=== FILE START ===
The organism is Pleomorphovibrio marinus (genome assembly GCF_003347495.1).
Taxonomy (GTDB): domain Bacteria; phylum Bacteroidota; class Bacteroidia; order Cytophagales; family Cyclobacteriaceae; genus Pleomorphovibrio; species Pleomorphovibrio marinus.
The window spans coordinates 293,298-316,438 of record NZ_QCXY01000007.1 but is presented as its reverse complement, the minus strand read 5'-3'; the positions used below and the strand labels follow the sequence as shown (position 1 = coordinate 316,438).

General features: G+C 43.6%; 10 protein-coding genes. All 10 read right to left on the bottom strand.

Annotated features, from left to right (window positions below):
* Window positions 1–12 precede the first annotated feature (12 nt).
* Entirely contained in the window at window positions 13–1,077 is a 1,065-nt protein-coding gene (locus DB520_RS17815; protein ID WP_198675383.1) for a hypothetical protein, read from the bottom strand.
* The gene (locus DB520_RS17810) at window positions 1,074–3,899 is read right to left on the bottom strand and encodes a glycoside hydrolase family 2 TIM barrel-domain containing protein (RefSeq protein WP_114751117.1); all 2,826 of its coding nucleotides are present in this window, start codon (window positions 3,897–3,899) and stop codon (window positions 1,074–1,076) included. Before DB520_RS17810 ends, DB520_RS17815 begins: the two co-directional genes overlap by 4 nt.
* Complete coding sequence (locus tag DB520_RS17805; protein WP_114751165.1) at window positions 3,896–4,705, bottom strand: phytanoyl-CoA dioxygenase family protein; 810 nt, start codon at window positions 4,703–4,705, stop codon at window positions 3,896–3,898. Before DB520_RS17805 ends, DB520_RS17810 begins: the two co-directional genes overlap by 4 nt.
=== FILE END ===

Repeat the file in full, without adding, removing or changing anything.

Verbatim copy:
The organism is Pleomorphovibrio marinus (genome assembly GCF_003347495.1).
Taxonomy (GTDB): domain Bacteria; phylum Bacteroidota; class Bacteroidia; order Cytophagales; family Cyclobacteriaceae; genus Pleomorphovibrio; species Pleomorphovibrio marinus.
The window spans coordinates 293,298-316,438 of record NZ_QCXY01000007.1 but is presented as its reverse complement, the minus strand read 5'-3'; the positions used below and the strand labels follow the sequence as shown (position 1 = coordinate 316,438).

General features: G+C 43.6%; 10 protein-coding genes. All 10 read right to left on the bottom strand.

Annotated features, from left to right (window positions below):
* Window positions 1–12 precede the first annotated feature (12 nt).
* Entirely contained in the window at window positions 13–1,077 is a 1,065-nt protein-coding gene (locus DB520_RS17815; protein ID WP_198675383.1) for a hypothetical protein, read from the bottom strand.
* The gene (locus DB520_RS17810) at window positions 1,074–3,899 is read right to left on the bottom strand and encodes a glycoside hydrolase family 2 TIM barrel-domain containing protein (RefSeq protein WP_114751117.1); all 2,826 of its coding nucleotides are present in this window, start codon (window positions 3,897–3,899) and stop codon (window positions 1,074–1,076) included. Before DB520_RS17810 ends, DB520_RS17815 begins: the two co-directional genes overlap by 4 nt.
* Complete coding sequence (locus tag DB520_RS17805; protein WP_114751165.1) at window positions 3,896–4,705, bottom strand: phytanoyl-CoA dioxygenase family protein; 810 nt, start codon at window positions 4,703–4,705, stop codon at window positions 3,896–3,898. Before DB520_RS17805 ends, DB520_RS17810 begins: the two co-directional genes overlap by 4 nt.